Sunday, January 13, 2008
So, I'm addicted to playing online Mafia. There, I said it. It started as just a simple party game but now it's on Facebook and I. Can't. Stop. For those of you unaccustomed to the Mafia experience, a summary: Imagine Dungeons and Dragons. OK, stop laughing. Now imagine that instead of dwarves and wizards and such, the characters are townspeople, Mafia hitmen, and police officers. Basically the game goes like this: the computer randomly assigns roles to each of the 10-15 players. Roles are not public, except that the Mafia members know who each other are. The game is played in rounds of "day" and "night". During the "day", all players have to vote to execute one person, The Lottery-style. They base their decisions on who they think is a Mafia hitman. At "night" the Mafia members get to murder one innocent, and the police officer gets to investigate one person (i.e find out if they are Mafia or townspeople). So the game goes on -- to "play" is to write messages on a common board stating your theories and/or defending your innocence/pointing fingers at others -- until either the town kills all of the Mafia or the Mafia murders all of the town.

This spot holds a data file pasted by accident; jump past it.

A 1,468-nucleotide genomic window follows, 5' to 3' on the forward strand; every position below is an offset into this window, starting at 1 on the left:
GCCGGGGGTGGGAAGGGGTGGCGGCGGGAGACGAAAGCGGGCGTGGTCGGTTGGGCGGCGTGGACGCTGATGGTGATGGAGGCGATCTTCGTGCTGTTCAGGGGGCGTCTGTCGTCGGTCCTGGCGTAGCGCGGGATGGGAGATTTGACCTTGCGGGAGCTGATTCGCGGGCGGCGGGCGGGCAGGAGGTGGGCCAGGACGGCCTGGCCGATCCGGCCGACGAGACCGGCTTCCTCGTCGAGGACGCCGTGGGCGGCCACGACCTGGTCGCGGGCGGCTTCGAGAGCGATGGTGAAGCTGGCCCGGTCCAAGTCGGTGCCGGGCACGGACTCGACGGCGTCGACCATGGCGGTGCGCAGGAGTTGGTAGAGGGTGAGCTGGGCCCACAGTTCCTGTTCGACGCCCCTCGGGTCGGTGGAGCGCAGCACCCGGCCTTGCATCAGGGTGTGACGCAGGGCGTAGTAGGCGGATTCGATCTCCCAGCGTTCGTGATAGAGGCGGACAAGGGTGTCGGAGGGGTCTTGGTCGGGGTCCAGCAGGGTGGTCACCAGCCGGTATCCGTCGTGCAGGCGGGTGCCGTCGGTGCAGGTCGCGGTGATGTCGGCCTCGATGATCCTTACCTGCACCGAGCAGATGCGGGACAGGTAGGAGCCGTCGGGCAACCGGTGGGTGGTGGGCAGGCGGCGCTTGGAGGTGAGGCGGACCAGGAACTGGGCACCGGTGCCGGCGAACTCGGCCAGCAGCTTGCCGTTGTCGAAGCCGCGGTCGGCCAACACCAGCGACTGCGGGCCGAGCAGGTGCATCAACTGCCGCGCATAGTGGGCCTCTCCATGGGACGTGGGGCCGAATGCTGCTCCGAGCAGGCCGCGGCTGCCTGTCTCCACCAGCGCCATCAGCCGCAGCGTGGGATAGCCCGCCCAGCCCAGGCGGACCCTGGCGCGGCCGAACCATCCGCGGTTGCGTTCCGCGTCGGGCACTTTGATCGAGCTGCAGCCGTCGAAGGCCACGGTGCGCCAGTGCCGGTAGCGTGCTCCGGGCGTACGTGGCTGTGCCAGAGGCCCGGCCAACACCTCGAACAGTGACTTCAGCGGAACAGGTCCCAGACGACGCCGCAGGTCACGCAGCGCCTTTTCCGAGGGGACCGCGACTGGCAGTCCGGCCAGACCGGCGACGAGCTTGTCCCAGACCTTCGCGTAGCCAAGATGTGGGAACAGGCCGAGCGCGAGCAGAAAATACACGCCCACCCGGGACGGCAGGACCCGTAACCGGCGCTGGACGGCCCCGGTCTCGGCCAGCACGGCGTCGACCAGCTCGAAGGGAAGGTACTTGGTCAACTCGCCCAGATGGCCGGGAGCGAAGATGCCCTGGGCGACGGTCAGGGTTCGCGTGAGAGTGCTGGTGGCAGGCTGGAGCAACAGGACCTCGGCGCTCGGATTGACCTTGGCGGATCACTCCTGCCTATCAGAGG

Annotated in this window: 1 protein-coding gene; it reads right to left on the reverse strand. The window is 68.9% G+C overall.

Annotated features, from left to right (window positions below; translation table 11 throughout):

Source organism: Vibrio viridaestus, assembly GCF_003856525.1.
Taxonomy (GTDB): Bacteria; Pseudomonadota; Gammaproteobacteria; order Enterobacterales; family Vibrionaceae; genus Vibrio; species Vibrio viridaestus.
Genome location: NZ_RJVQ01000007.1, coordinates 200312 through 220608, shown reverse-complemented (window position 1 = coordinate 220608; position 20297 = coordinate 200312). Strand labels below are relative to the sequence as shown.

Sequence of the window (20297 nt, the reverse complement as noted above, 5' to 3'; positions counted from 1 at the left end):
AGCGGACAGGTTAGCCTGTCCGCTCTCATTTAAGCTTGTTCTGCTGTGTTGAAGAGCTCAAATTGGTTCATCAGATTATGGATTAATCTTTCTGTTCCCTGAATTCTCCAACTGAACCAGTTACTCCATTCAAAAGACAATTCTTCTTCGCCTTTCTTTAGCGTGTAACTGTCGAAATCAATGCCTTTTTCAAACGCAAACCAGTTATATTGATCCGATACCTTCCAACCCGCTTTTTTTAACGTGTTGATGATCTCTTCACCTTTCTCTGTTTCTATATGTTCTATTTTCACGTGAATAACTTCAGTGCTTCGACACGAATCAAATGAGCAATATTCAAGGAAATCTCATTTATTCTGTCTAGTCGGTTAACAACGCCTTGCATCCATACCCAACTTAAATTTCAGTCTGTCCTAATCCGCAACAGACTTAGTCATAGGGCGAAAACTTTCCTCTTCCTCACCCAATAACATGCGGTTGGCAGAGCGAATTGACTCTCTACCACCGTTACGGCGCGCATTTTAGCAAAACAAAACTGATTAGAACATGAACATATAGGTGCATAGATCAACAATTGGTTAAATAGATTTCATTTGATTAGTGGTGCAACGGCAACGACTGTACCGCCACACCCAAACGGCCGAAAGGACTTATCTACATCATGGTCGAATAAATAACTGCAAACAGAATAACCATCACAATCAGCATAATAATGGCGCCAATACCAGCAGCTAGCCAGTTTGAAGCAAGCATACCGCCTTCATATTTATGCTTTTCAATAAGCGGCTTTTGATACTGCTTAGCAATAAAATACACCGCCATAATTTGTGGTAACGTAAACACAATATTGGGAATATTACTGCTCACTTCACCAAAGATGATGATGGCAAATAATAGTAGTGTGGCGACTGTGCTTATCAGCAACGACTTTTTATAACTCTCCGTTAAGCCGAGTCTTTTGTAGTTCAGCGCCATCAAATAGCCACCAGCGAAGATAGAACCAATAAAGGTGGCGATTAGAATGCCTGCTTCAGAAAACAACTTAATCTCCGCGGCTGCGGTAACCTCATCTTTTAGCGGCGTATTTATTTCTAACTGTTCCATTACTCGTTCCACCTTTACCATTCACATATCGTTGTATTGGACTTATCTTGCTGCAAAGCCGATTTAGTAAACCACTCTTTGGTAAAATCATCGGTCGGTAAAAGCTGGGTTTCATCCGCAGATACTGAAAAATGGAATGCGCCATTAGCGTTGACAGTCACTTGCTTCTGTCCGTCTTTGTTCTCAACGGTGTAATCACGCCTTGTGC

Trust me, it's addictive. For one, it's kind of a logic game, which I love -- if so-and-so is Mafia, then so-and-so who's been accusing them can't be, etc. Plus, you get to execute your friends based on very shaky evidence -- super fun, and not likely to ever happen in real life, assuming you never become a member of a militant terrorist group. Finally, it's just an excuse to play with your friends, like in kindergarten (e.g. "Okay, I'm the mommy and you're my baby", but instead "I'm a cop and you're a cold-blooded killer.") Plus, there are no teachers or moms to put a moratorium on bad language and threats! Fun!
Apart from the obvious implication of a long-dormant bloodlust, my obsession with this game is truly taking over my life. I log on at work multiple times a day to see what's happening, spend my evenings strategizing by phone with my Mafia cohorts and/or paranoid townies. I also start using in a disturbing gamespeak that, if overheard by a real cop, could get me in serious trouble ("So we'll kill Betsy tonight and then try to kill the cop tomorrow"). Jeff just shakes his head when I pace the kitchen, indulging in elaborate strategies with friends. He doesn't get it. But then again, I don't get D&D. That, I tell myself, is for nerds. Mafia, on the other hand, is for highly intelligent strategists. And, yes, I am going to keep telling myself that.